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fanninator

You've probably seen this question before:

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Or maybe it's original. I'm a new programmer, except for some web development, and I have done a lot of research towards what programming language I want to use. I have chosen C++. I don't know if I will stay with this choice though so I don't want to pay for a book yet. I've seen both C++ A Dialog and the Thinking In C++ series online. Which one of these is best towards learning how to program? Which one will be best for a long-off goal of creating games? Once again, I'm sorry if this has been asked before. Thanks in advance!

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Python if you just want to actually make a game :P.
C++ if you want more power but more complexity.

Use Python if you do not want to spend 1-3 years learning C++ from scratch to just make a game :P.

But go ahead with C++, it is worth it in the end.

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Original post by rip-off
You would be far better choosing a more expressive language like Python.

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Original post by ChJees
C++ if you want more power but more complexity.


Explain.

More low level stuff.

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Original post by ChJees
More low level stuff.

Low level != power. I can program with a hex editor. That's not power. It's annoyance.

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Original post by fanninator
My question was which of those two books is better.

My recommendation is that you go to the bookstore and look at the two books. Figure out for yourself which one walks you through the material in a way that's clearer for you.

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Original post by speciesUnknown
"Better" is subjective. I have lots of programming books, and I rarely use them, instead favouring web searches. I occasionally use the "OpenGL Red Book" as a reference, but thats it.


I have to agree with this. I have quite a few books (over $500 worth) on game development and programming (mostly C++, DirectX, and Graphics theory books) and I wouldn't really recommend buying any of them. I've learned everything from online resources and trial and error.

The only other advice I can offer is: before you start posting for more help, work on your post titles. It'll draw in the people that know how to fix it, but won't be able to tell what you're looking for.

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I don't know much about those books, but if they're free online (and this is your only reason for using them), why not use both? Then you can pick the one you feel is more to your liking (or stick with both for two different perspectives).

If you're willing to drop some money for a book,
Deitel and Deitel, "C++ How to Program" as Boder suggested is a pretty good book.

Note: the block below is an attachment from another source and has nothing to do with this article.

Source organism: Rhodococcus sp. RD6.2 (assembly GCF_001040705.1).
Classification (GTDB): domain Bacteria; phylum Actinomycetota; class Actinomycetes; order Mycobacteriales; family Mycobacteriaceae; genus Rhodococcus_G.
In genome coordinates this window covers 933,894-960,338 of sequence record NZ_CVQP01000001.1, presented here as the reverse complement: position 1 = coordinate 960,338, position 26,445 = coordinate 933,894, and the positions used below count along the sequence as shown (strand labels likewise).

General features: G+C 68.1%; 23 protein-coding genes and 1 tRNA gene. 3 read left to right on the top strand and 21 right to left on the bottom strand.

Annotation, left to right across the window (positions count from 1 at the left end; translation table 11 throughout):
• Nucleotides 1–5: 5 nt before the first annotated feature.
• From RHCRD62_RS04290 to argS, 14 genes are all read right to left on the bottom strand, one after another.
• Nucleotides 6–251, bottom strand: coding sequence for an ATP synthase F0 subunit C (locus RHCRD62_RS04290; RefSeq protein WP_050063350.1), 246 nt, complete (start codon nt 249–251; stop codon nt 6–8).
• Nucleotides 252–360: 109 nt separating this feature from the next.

It's a bit dry, but it covers everything a beginner would need, and is a great jumping off point if you wanted to get into games.

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Python and Pygame, use the book "Game Programming The L Line, The Express Line to Learning" by Andy Harris and you'll be writing games in a month. The more games you write the more game programming concepts you will learn. That is the key. Languages you can learn throughout your career but a good solid set of game programming fundamentals is what you need at your core. And what better way than not to slog through years of learning C++ but actually put out decent games with that book, python and pygame in a month before you lose interest because you are bogged down in a particular language. Make programming fun again! If its not fun you'll give up more quickly.

Cheers,
Jan

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Original post by Jan Johannsen
Python and Pygame, use the book "Game Programming The L Line, The Express Line to Learning" by Andy Harris and you'll be writing games in a month. The more games you write the more game programming concepts you will learn. That is the key. Languages you can learn throughout your career but a good solid set of game programming fundamentals is what you need at your core. And what better way than not to slog through years of learning C++ but actually put out decent games with that book, python and pygame in a month before you lose interest because you are bogged down in a particular language. Make programming fun again! If its not fun you'll give up more quickly.

Cheers,
Jan

Yup I totally agree but since that's not what the OP wants to hear my suggestion is:
Take laptop to borders if you don't have money and sit there reading all day ,like I've seen people do before , and decide for yourself since you'll have to get used to making lots of decisions choosing C++. Like what compiler to use?
What API to use?
Allegro?
SDL?
etc...

p.s. What out for the Deitel book "dry" is an understatement and you'll probably fall asleep before you get your first program written!
Oh and if I sound a bit curt it's because Yeah this question has been asked before a million times before. At least once a week I imagine...

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